Philadelphia Lawyer (song)
Woodrow Wilson "Woody" Guthrie (July 14, 1912 – October 3, 1967) was an American singer-songwriter and folk musician whose musical legacy includes hundreds of political, traditional and children's songs, ballads and improvised works. He frequently performed with the slogan This Machine Kills Fascists displayed on his guitar. His best-known song is "This Land Is Your Land." Many of his recorded songs are archived in the Library of Congress. Such songwriters as Bob Dylan, Phil Ochs, Bruce Springsteen, John Mellencamp, Pete Seeger, Joe Strummer, Billy Bragg, Jay Farrar, Jeff Tweedy, Bob Childers and Tom Paxton have acknowledged Guthrie as a major influence.
Many of his songs are about his experiences in the Dust Bowl era during the Great Depression when Guthrie traveled with migrant workers from Oklahoma to California and learned their traditional folk and blues songs, earning him the nickname the "Dust Bowl Troubadour." Throughout his life Guthrie was associated with United States Communist groups, though he was seemingly not a member of any.
Guthrie was married three times and fathered eight children, including American folk musician Arlo Guthrie. Guthrie died from complications of Huntington's disease, a progressive genetic neurological disorder. During his later years, in spite of his illness, Guthrie served as a figurehead in the folk movement, providing inspiration to a generation of new folk musicians, including mentor relationships with Ramblin' Jack Elliott and Bob Dylan.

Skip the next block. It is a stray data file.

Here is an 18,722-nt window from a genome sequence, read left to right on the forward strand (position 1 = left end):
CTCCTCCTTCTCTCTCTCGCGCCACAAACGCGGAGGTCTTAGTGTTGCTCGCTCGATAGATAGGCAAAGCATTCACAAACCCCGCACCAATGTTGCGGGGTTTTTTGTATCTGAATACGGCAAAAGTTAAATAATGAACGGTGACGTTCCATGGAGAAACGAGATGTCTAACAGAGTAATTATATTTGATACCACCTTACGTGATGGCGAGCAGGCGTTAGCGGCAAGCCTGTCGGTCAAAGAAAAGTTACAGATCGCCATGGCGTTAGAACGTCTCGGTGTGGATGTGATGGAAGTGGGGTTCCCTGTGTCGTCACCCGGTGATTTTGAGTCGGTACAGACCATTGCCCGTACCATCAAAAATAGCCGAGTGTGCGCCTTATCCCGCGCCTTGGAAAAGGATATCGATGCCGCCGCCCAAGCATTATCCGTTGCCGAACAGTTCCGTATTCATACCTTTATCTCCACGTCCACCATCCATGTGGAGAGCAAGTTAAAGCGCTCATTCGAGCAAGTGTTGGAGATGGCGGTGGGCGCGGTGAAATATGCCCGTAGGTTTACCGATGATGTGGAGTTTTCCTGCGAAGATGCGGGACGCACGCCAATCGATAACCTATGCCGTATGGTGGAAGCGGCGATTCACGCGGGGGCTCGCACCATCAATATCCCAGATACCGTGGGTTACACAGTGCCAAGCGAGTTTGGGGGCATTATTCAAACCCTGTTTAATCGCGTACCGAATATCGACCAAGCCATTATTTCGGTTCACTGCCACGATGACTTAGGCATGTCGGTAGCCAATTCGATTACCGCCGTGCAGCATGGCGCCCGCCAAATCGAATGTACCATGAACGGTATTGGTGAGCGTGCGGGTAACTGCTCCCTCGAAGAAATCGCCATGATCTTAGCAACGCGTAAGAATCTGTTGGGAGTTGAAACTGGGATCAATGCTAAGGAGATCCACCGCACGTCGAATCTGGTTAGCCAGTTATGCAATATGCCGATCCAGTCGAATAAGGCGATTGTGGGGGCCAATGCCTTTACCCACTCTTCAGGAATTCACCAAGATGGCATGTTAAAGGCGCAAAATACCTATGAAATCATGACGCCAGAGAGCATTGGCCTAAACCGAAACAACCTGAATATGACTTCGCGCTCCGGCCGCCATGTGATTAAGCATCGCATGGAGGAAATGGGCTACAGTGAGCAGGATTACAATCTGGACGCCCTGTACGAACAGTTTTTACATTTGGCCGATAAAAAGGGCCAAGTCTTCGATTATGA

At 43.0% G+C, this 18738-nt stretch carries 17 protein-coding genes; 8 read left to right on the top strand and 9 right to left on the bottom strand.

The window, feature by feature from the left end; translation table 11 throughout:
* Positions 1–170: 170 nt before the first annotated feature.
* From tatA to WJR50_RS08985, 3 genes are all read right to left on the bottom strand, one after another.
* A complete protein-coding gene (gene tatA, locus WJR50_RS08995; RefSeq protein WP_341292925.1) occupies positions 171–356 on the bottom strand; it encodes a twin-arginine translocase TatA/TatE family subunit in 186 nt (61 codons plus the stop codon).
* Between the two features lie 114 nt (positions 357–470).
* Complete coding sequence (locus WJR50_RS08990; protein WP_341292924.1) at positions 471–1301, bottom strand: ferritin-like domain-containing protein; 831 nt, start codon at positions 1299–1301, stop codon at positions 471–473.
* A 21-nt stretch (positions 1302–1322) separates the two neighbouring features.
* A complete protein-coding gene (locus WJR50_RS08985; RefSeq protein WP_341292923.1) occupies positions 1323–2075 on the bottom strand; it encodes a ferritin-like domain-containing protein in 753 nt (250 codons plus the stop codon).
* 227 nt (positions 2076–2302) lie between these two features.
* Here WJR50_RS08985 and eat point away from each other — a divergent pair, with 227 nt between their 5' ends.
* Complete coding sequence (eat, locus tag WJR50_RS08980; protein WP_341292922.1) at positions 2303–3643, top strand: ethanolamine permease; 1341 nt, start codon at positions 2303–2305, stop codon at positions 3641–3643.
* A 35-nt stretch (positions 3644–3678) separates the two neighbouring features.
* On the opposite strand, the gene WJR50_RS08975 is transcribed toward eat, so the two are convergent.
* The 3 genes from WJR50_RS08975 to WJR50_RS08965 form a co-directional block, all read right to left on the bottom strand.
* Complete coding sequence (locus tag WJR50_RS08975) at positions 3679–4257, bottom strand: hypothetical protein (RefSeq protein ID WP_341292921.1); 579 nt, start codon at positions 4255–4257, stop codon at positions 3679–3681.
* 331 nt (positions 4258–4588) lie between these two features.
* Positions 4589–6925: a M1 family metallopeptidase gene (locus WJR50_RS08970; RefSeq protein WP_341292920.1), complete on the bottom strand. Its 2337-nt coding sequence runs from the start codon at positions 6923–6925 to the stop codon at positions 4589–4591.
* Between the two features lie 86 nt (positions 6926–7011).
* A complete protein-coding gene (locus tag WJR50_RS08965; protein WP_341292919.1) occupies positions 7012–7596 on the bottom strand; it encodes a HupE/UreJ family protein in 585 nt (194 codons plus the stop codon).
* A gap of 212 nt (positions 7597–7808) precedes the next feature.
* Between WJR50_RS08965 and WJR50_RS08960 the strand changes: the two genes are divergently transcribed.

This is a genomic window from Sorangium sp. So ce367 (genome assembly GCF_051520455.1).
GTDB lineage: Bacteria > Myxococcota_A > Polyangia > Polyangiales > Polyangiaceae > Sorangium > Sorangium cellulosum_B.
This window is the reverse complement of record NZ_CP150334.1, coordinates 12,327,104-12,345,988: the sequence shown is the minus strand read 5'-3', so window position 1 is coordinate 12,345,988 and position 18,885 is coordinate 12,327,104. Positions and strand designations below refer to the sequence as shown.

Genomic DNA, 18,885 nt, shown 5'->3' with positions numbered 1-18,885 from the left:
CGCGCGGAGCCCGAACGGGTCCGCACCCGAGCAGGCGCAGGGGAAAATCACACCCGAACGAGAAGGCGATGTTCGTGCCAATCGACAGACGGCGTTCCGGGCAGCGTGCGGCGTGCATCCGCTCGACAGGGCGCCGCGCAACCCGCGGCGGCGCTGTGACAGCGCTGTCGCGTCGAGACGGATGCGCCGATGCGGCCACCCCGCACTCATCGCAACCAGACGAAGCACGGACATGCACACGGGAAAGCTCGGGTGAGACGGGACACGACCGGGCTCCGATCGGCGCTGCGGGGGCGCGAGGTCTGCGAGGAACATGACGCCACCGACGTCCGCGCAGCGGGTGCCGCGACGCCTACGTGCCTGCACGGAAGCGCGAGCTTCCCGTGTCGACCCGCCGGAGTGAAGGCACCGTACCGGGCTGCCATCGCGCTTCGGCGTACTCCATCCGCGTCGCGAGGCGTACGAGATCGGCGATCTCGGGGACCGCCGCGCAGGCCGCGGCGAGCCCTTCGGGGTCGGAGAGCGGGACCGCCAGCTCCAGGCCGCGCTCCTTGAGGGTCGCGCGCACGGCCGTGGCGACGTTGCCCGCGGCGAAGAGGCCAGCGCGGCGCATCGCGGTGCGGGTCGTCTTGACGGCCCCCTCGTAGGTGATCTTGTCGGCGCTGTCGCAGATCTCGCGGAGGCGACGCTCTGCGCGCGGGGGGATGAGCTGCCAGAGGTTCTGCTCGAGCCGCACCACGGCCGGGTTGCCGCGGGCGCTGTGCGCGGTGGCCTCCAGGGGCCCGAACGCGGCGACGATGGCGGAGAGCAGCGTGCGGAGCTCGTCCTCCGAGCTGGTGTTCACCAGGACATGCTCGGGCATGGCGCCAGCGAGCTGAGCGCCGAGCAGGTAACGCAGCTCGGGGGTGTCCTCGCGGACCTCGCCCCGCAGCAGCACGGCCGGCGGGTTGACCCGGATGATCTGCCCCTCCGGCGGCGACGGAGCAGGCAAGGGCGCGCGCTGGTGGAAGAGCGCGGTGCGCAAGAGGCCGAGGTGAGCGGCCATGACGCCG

Read more about Philadelphia Lawyer (song): Musical Legacy, Posthumous Honors, Selected Discography, See Also
Famous quotes containing the words philadelphia and/or lawyer:
“All the oxygen of the world was in them.
All the feet of the babies of the world were in them.
All the crotches of the angels of the world were in them.
All the morning kisses of Philadelphia were in them.”
—Anne Sexton (19281974)
“Yours are no common feet.
The lawyer dont know what it is hes buying:
So many miles you might have walked you wont walk.
You havent run your forty orchids down.”
—Robert Frost (18741963)